Theresa May said this afternoon that she had a “robust” conversation with EU leader Jean-Claude Juncker over claims he called her “nebulous”, as she defended her Brexit deal despite a renegotiation looking unlikely.
Speaking to media during a Brexit summit in Brussels, May addressed a video catching her and Juncker in the middle of a confrontation this morning after Juncker said the UK’s demands over Brexit were “nebulous and imprecise”.
Lip readers claiming to have deciphered May’s words on the audio-free recording told Channel 5 News that the Prime Minister said: “What did you call me? You called me nebulous.”
Juncker reportedly replied: “No I didn’t, I didn’t.”
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Addressing journalists, May said it was the kind of “robust” discussion you can have with people you know well, adding: “What came out of that was his clarity that he had been talking, when he used that phrase, about a general level of debate.”
She also held onto assurances from the EU’s meeting of the 27 member states that it did not intend to rely on the controversial so-called Irish backstop, and if it had to do so it would only be for a very short period of time.
May chose to cancel parliament’s vote on her Brexit deal earlier this week amid MPs’ anger over the arrangement, which would tie the UK into a customs union with the EU until a permanent solution can be found to prevent a hard border in Ireland.
The UK cannot leave that arrangement of its own accord.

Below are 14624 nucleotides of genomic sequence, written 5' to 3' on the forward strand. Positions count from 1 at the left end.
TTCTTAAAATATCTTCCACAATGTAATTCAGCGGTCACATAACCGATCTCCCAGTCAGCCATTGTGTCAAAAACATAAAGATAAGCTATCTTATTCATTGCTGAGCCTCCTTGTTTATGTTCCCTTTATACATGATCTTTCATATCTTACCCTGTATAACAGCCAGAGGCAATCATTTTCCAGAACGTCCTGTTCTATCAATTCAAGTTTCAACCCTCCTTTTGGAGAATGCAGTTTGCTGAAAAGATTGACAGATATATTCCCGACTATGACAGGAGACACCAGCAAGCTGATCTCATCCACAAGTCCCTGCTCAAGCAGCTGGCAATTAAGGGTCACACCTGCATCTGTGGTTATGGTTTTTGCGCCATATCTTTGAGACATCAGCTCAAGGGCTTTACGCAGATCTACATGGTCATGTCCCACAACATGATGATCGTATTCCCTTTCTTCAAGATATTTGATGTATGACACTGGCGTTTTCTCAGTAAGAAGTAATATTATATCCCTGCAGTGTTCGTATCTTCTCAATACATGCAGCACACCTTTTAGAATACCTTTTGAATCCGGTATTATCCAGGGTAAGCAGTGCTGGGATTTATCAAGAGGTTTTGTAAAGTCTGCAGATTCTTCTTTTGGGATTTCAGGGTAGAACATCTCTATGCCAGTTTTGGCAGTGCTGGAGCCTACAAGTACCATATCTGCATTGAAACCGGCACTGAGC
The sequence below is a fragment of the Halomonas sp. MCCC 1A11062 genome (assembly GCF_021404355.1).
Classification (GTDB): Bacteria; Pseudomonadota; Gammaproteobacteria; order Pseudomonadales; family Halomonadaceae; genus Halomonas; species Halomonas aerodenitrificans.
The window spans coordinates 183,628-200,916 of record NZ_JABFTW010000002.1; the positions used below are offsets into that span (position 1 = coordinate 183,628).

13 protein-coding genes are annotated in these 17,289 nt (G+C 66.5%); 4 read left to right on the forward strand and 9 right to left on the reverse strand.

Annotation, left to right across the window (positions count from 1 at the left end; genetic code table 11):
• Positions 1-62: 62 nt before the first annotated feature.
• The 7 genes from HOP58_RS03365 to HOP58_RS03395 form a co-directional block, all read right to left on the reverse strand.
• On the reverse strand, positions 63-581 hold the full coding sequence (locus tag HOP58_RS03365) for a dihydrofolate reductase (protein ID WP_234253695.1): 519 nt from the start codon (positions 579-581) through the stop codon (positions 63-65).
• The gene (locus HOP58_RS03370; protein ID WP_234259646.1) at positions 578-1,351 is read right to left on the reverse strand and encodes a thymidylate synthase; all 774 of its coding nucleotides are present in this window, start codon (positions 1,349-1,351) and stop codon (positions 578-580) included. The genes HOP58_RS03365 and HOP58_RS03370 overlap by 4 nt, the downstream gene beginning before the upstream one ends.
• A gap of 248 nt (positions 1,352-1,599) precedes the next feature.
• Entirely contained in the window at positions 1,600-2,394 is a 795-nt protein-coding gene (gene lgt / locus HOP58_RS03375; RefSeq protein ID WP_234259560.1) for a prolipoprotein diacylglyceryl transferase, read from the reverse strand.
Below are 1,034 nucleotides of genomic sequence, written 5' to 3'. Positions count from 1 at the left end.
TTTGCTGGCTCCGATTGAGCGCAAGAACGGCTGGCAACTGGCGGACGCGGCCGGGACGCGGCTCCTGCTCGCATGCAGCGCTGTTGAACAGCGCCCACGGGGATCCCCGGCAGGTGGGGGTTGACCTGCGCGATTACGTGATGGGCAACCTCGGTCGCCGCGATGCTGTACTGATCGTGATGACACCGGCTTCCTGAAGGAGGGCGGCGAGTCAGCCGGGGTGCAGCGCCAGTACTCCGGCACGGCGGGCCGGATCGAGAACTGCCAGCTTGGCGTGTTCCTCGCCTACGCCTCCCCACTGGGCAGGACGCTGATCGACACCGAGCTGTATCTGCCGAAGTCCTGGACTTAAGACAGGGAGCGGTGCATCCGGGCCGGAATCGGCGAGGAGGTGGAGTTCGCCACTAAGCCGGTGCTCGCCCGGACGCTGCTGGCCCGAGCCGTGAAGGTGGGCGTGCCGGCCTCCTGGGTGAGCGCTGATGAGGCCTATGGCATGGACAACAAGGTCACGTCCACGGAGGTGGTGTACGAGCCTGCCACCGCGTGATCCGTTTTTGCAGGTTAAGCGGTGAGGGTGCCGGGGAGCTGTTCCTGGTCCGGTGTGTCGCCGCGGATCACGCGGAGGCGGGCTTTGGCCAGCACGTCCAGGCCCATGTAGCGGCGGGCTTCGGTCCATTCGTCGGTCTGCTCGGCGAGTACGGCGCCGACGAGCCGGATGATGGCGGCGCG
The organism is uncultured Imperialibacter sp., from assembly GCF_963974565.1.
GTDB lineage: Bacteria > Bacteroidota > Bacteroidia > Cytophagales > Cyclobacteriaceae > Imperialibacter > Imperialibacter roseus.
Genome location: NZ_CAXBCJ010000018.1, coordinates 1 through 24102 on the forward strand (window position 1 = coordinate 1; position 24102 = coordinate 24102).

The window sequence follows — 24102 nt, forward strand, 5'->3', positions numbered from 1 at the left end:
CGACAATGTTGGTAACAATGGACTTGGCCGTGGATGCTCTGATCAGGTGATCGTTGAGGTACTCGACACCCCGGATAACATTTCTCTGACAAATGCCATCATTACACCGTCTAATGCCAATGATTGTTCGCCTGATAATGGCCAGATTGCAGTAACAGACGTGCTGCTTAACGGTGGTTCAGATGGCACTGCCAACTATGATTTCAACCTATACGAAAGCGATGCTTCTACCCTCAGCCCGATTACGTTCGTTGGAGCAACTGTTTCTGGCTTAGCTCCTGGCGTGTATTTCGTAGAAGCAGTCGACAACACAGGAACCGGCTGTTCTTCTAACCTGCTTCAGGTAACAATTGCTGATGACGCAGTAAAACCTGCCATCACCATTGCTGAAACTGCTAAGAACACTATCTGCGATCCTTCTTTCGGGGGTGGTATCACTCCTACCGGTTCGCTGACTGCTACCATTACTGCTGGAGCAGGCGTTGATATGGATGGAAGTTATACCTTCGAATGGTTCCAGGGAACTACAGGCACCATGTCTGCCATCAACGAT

May said: “My discussions with colleagues today have shown that further clarification and discussion, following the Council's conclusions is, in fact, possible. We will be holding talks in the coming days on how to obtain the further assurances parliament needs in order to approve the deal.
She said EU leaders saw it was “crystal clear” that such assurances were required to get her withdrawal agreement through parliament.
Earlier today the DUP asked May whether she would "roll over" for the EU or "stand up" against the backstop clause.
It comes after Irish Prime Minister Leo Varadkar said he was “very satisfied” at the EU’s position on the Irish backstop.
“As Europe we reaffirmed our commitment to the need for a backstop, and not just because it protects Ireland and ensures no hard border between Northern Ireland and Ireland, thus protecting the peace process and the Good Friday Agreement,” he said, “but also because it's a European issue too, and an open border between Northern Ireland and Ireland can't become a backdoor into the single market.”